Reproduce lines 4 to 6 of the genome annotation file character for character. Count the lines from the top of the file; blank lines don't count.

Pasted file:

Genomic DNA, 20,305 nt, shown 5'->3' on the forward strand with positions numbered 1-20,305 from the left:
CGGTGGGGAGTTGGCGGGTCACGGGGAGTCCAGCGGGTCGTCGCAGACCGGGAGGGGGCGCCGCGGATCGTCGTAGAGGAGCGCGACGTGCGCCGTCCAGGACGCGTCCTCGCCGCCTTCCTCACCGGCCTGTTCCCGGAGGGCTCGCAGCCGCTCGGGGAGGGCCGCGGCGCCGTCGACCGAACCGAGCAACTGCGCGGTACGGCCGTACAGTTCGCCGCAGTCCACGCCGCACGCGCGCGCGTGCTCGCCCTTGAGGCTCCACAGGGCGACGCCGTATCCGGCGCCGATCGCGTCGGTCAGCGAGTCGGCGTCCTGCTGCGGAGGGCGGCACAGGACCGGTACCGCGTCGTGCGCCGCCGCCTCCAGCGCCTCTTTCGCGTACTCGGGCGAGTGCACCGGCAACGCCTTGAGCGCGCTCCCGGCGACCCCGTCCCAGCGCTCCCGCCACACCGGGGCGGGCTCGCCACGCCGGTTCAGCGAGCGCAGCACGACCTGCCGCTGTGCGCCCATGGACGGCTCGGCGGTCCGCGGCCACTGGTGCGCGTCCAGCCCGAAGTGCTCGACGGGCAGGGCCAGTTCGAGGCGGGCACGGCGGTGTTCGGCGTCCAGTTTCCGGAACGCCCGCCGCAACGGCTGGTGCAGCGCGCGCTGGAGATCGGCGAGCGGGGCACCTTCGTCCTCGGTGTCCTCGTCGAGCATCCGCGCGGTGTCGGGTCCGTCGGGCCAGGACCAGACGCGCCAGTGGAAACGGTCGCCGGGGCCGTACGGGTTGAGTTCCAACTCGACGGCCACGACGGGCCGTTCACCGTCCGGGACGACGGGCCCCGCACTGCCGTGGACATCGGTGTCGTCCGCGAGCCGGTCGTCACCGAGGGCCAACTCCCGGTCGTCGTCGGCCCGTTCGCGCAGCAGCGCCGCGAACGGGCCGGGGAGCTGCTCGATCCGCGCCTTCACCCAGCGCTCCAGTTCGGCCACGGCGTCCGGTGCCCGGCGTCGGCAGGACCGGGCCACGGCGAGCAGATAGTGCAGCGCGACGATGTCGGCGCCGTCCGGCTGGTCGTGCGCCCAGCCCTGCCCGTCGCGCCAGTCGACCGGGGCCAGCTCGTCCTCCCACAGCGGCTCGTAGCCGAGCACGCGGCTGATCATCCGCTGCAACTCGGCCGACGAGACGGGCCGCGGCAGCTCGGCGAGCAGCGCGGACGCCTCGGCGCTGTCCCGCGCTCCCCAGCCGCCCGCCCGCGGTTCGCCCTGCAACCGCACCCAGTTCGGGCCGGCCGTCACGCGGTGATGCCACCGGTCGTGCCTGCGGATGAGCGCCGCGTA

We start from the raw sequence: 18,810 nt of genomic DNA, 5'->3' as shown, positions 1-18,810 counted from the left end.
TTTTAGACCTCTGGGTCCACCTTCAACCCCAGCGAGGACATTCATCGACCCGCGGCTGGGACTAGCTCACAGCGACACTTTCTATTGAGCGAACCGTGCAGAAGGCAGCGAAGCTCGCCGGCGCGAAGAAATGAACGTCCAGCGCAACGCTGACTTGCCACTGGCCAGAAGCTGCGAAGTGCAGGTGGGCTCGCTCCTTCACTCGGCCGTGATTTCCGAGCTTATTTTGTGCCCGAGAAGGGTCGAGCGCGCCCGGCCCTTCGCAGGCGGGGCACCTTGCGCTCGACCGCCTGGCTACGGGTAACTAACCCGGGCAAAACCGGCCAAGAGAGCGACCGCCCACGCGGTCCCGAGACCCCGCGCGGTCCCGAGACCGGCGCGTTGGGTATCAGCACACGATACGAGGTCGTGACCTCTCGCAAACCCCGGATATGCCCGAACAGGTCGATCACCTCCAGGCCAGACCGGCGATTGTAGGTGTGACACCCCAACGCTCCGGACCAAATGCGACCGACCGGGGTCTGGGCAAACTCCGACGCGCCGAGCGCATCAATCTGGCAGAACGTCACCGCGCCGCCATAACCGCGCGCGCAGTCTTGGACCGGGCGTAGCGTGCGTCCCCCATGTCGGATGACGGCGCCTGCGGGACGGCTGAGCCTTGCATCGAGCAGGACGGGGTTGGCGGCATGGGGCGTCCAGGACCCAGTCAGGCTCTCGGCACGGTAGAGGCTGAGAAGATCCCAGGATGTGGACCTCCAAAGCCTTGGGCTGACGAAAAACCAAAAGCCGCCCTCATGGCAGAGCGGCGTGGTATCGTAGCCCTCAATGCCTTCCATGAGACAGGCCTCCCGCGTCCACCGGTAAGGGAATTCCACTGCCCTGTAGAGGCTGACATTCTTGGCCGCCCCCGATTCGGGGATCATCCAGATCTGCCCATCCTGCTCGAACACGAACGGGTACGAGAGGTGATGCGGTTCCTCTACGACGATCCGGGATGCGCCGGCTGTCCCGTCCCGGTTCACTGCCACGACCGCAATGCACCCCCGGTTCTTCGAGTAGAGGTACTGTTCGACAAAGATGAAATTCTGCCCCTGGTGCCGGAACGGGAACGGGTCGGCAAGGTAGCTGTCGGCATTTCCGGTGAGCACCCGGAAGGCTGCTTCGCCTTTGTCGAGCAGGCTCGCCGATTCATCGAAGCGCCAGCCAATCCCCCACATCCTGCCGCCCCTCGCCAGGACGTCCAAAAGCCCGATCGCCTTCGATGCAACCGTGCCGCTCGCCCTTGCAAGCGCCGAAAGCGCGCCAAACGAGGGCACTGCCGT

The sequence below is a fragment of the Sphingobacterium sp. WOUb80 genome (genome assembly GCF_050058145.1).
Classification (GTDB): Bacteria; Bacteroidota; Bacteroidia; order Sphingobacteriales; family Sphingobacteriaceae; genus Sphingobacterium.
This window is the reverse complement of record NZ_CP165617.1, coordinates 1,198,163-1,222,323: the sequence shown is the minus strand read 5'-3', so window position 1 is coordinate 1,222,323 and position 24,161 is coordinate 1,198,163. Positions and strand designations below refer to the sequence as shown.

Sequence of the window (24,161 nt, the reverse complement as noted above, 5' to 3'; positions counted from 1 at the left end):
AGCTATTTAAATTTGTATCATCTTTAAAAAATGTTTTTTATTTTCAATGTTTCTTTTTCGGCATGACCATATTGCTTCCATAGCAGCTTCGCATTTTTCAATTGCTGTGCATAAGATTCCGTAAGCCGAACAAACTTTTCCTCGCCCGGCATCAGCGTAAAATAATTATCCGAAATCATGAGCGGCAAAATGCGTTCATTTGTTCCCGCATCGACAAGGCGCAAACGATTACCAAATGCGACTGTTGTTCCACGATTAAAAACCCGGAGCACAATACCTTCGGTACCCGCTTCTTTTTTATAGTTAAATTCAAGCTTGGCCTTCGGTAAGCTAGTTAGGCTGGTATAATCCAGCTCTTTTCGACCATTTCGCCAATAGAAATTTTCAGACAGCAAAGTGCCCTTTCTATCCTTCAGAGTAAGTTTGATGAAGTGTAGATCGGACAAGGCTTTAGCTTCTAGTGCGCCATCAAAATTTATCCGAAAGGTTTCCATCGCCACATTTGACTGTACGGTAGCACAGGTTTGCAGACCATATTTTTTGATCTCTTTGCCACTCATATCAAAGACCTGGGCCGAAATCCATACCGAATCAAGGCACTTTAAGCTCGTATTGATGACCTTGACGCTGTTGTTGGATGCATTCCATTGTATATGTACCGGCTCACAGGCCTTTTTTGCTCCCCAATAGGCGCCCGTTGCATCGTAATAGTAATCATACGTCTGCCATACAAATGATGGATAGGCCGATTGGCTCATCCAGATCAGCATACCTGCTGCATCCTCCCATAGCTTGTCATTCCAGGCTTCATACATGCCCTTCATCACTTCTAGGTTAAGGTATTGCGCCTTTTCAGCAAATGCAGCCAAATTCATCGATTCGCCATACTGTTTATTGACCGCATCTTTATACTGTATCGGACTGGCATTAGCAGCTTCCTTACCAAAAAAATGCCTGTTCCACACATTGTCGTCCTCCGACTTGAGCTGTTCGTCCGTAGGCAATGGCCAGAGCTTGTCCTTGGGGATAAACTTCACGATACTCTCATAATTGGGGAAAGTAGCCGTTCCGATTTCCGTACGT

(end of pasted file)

TTTTAGACCTCTGGGTCCACCTTCAACCCCAGCGAGGACATTCATCGACCCGCGGCTGGGACTAGCTCACAGCGACACTTTCTATTGAGCGAACCGTGCAGAAGGCAGCGAAGCTCGCCGGCGCGAAGAAATGAACGTCCAGCGCAACGCTGACTTGCCACTGGCCAGAAGCTGCGAAGTGCAGGTGGGCTCGCTCCTTCACTCGGCCGTGATTTCCGAGCTTATTTTGTGCCCGAGAAGGGTCGAGCGCGCCCGGCCCTTCGCAGGCGGGGCACCTTGCGCTCGACCGCCTGGCTACGGGTAACTAACCCGGGCAAAACCGGCCAAGAGAGCGACCGCCCACGCGGTCCCGAGACCCCGCGCGGTCCCGAGACCGGCGCGTTGGGTATCAGCACACGATACGAGGTCGTGACCTCTCGCAAACCCCGGATATGCCCGAACAGGTCGATCACCTCCAGGCCAGACCGGCGATTGTAGGTGTGACACCCCAACGCTCCGGACCAAATGCGACCGACCGGGGTCTGGGCAAACTCCGACGCGCCGAGCGCATCAATCTGGCAGAACGTCACCGCGCCGCCATAACCGCGCGCGCAGTCTTGGACCGGGCGTAGCGTGCGTCCCCCATGTCGGATGACGGCGCCTGCGGGACGGCTGAGCCTTGCATCGAGCAGGACGGGGTTGGCGGCATGGGGCGTCCAGGACCCAGTCAGGCTCTCGGCACGGTAGAGGCTGAGAAGATCCCAGGATGTGGACCTCCAAAGCCTTGGGCTGACGAAAAACCAAAAGCCGCCCTCATGGCAGAGCGGCGTGGTATCGTAGCCCTCAATGCCTTCCATGAGACAGGCCTCCCGCGTCCACCGGTAAGGGAATTCCACTGCCCTGTAGAGGCTGACATTCTTGGCCGCCCCCGATTCGGGGATCATCCAGATCTGCCCATCCTGCTCGAACACGAACGGGTACGAGAGGTGATGCGGTTCCTCTACGACGATCCGGGATGCGCCGGCTGTCCCGTCCCGGTTCACTGCCACGACCGCAATGCACCCCCGGTTCTTCGAGTAGAGGTACTGTTCGACAAAGATGAAATTCTGCCCCTGGTGCCGGAACGGGAACGGGTCGGCAAGGTAGCTGTCGGCATTTCCGGTGAGCACCCGGAAGGCTGCTTCGCCTTTGTCGAGCAGGCTCGCCGATTCATCGAAGCGCCAGCCAATCCCCCACATCCTGCCGCCCCTCGCCAGGACGTCCAAAAGCCCGATCGCCTTCGATGCAACCGTGCCGCTCGCCCTTGCAAGCGCCGAAAGCGCGCCAAACGAGGGCACTGCCGT

The sequence below is a fragment of the Sphingobacterium sp. WOUb80 genome (genome assembly GCF_050058145.1).
Classification (GTDB): Bacteria; Bacteroidota; Bacteroidia; order Sphingobacteriales; family Sphingobacteriaceae; genus Sphingobacterium.